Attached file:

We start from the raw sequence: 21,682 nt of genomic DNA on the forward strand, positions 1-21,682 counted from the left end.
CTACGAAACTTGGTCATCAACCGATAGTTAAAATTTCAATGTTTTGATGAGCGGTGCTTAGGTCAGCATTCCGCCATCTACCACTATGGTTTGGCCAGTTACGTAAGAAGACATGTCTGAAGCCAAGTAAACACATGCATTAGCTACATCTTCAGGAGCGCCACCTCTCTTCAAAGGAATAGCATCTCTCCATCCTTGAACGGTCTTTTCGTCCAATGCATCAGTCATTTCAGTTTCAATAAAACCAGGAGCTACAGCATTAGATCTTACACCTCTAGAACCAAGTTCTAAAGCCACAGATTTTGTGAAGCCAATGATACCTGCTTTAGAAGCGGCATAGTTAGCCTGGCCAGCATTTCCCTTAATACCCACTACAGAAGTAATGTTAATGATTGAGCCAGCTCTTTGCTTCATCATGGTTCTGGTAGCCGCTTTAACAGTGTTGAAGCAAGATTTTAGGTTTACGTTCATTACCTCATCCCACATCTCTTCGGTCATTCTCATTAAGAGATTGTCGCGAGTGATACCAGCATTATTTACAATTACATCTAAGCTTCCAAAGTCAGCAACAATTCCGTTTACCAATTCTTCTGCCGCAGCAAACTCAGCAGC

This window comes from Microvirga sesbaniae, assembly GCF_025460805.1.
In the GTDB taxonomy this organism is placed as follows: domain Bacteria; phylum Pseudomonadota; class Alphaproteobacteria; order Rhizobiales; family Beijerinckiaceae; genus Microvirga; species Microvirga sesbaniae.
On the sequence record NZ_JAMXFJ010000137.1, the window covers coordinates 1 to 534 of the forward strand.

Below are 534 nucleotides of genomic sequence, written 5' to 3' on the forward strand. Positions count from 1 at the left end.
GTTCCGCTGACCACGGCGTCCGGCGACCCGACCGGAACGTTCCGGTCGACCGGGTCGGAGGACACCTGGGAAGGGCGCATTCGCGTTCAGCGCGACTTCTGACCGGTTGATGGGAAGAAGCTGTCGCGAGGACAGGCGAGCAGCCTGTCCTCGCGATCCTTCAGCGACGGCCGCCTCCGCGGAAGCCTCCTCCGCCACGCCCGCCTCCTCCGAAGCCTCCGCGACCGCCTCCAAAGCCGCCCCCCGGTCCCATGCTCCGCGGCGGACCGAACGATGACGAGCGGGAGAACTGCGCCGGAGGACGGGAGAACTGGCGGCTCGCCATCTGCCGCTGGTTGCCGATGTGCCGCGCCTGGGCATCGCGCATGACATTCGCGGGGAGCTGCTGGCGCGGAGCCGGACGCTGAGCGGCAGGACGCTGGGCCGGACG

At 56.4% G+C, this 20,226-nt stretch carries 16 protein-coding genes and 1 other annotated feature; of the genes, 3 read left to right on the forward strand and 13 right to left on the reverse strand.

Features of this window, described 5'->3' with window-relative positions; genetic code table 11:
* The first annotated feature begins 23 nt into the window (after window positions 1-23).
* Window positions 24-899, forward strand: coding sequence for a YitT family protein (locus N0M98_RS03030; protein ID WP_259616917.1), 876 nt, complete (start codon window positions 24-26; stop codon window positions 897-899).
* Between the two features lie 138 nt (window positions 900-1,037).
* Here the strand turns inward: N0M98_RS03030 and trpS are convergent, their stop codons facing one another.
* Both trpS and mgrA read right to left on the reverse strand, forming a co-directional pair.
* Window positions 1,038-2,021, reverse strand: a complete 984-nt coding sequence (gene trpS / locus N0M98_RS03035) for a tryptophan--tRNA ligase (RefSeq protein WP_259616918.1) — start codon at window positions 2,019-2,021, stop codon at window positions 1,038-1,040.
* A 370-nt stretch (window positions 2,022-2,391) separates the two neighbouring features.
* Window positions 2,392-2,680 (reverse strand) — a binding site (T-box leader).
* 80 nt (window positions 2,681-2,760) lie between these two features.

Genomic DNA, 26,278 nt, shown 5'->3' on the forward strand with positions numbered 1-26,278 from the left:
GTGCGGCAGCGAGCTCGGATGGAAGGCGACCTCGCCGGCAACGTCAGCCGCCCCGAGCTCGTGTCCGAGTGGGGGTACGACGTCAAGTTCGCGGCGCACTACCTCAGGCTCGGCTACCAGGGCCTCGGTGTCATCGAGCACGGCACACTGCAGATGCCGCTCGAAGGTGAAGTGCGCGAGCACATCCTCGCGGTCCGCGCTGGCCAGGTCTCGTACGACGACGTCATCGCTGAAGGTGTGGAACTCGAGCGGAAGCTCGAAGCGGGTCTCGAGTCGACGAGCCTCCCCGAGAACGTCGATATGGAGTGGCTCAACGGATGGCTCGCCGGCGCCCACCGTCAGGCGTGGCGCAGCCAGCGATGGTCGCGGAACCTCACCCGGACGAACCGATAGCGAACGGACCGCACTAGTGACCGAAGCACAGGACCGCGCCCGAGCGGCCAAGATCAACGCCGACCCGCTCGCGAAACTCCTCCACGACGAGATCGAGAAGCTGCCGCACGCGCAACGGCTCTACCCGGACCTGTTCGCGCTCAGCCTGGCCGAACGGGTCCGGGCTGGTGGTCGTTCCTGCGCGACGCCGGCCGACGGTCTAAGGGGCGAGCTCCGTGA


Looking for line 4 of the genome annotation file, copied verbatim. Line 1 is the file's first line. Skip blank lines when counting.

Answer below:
In the GTDB taxonomy this organism is placed as follows: domain Bacteria; phylum Pseudomonadota; class Alphaproteobacteria; order Rhizobiales; family Beijerinckiaceae; genus Microvirga; species Microvirga sesbaniae.